1/2 teaspoon Dijon mustard
1/8 teaspoon pepper
3 ounces Gorgonzola cheese or blue
 cheese, crumbled
4 large tomatoes, sliced fresh

Combine oil, vinegar, onions, chives or basil, sugar, Dijon mustard, and pepper; shake. Chill the dressing. Sprinkle crumbled cheese on top of sliced tomatoes. Pour dressing over tomatoes and cheese. Snip and sprinkle parsley on top. This recipe may be served over a platter of fresh spinach. Yield: 8 servings.

Lucy Coward Gross

With Special Distinction

Mississippi College


1 1/2 to 2 pounds large headless
 shrimp, raw
1 box crab boil
1 lemon, cut in half
3 eggs (boiled, peeled, and
2 stalks celery, chopped fine
1/2 cup green olives, chopped
2/3 cup sweet pickles, chopped
1/2 cup mayonnaise (or enough to
 mix ingredients)
salt and pepper to taste ruffled
lettuce crackers.

Cover shrimp in water, adding crab boil and lemon. Cook until shrimp are bright pink and tender, but not mushy. Remove shrimp. Cool, peel, and devein shrimp. Cut shrimp into bite-size pieces. Add to chopped egg. Add celery, olives, and sweet pickles. Add mayonnaise, salt, and pepper to taste. Serve on a bed of lettuce with crackers.

Note: For a ladies' luncheon, you could stuff shrimp salad into the center of avocados or tomatoes. This presentation is easily dressed up with black olives, carrot curls, and radish roses. Serves 4-6.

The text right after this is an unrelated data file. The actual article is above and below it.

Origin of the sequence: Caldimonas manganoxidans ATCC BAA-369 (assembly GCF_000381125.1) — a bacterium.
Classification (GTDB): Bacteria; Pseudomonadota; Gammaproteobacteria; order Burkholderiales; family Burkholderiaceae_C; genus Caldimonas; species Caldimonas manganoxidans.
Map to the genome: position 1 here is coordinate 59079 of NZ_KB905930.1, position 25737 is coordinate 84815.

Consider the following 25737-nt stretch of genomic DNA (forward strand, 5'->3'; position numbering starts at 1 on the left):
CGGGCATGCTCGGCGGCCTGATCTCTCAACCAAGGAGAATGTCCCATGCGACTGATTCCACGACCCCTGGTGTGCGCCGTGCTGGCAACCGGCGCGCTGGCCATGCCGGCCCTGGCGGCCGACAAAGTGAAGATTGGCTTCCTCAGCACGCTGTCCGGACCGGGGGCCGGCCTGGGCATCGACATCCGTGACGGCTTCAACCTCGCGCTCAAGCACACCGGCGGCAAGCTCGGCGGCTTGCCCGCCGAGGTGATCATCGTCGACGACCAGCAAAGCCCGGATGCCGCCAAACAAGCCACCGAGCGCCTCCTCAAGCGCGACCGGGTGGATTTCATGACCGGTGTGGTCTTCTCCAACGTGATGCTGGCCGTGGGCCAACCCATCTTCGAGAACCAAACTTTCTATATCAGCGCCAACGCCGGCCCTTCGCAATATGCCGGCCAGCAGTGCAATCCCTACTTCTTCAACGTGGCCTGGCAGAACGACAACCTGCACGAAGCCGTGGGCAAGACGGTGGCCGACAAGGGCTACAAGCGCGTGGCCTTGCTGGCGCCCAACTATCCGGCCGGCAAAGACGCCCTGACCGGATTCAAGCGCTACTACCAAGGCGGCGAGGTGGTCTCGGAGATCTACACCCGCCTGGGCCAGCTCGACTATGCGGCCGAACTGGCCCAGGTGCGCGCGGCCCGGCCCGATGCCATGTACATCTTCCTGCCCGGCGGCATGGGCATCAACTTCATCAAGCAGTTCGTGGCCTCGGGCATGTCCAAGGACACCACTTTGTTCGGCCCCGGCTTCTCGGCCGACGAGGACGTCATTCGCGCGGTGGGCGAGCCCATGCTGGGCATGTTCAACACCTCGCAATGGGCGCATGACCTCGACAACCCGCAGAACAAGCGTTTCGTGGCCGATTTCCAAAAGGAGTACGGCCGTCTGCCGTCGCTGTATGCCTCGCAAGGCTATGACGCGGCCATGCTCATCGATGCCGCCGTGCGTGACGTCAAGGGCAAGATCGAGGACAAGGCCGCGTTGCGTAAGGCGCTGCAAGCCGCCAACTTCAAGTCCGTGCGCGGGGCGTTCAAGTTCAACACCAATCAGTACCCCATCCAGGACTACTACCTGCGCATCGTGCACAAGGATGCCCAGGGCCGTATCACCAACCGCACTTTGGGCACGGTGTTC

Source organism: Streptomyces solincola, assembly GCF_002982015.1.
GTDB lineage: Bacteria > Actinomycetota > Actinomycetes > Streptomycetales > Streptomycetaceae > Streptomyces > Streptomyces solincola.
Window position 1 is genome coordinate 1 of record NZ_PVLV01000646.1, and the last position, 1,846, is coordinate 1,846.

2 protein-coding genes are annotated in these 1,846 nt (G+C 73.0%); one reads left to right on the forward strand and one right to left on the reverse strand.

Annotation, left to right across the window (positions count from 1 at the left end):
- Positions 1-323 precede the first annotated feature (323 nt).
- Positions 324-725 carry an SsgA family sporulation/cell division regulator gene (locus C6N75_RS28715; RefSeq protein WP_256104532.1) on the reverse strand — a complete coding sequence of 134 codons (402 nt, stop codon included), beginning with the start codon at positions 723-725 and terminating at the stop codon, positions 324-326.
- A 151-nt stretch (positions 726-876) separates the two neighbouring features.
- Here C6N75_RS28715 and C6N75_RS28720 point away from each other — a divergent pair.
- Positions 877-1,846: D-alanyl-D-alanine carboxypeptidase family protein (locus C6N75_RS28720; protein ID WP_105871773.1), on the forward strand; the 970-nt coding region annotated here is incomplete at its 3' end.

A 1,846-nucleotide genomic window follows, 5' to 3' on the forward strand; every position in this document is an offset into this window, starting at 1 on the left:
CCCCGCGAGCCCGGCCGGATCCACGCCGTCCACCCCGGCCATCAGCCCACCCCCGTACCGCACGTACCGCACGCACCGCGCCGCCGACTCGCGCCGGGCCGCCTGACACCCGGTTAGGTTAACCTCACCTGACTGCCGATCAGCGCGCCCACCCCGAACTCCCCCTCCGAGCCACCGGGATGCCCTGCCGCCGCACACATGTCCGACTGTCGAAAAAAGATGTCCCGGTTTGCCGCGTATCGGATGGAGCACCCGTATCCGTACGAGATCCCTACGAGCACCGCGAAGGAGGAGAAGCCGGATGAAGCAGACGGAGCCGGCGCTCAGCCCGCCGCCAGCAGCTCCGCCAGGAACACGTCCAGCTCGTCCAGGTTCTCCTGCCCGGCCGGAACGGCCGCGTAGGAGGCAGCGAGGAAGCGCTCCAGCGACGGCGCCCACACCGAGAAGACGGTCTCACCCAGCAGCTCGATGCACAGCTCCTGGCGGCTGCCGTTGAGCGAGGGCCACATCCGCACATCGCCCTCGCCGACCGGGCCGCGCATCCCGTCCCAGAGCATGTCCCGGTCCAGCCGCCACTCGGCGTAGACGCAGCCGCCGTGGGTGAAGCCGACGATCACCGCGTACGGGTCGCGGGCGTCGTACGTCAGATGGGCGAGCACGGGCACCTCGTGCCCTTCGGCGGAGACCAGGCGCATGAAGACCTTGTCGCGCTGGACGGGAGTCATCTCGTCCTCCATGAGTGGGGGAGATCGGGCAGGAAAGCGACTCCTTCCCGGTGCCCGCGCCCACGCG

Roberta Roberts

A Taste of the South

Presbyterian Christian School


1 (8 1/2-ounce) package cornbread
 muffin mix
1 (1-ounce) envelope Ranch-style
 dressing mix
1 (8-ounce) container sour cream
1 cup mayonnaise
3 large tomatoes, chopped
1/2 cup chopped red bell pepper
1/2 cup chopped green bell pepper
1/2 cup chopped green onions
2 (16-ounce) cans pinto beans,
2 cups shredded cheddar cheese
10 bacon slices, cooked and
2 (15 1/4-ounce) cans whole kernel
 corn, drained

Prepare cornbread mix according to package directions; cool. Stir together salad dressing mix, sour cream, and mayonnaise until blended; set aside.

Combine tomatoes and next 3 ingredients, gently toss.

Crumble half the cornbread into a 3-quart trifle bowl or large salad bowl. Top with half each of beans, tomato mixture, cheese, bacon, corn, and dressing mixture; repeat layers. Cover and chill 3 hours. Yield: 8-10 servings. Your recipe for one (8-inch) square pan of cornbread may be substituted.

Lake Guntersville Bed & Breakfast

Guntersville, Alabama

1 large garlic clove, minced and
 mashed to a paste
2 tablespoons fresh lemon juice
1 tablespoon Worcestershire sauce
1 teaspoon Dijon-style mustard
3 tablespoons sour cream
1/4 teaspoon freshly ground pepper
1/2 cup olive oil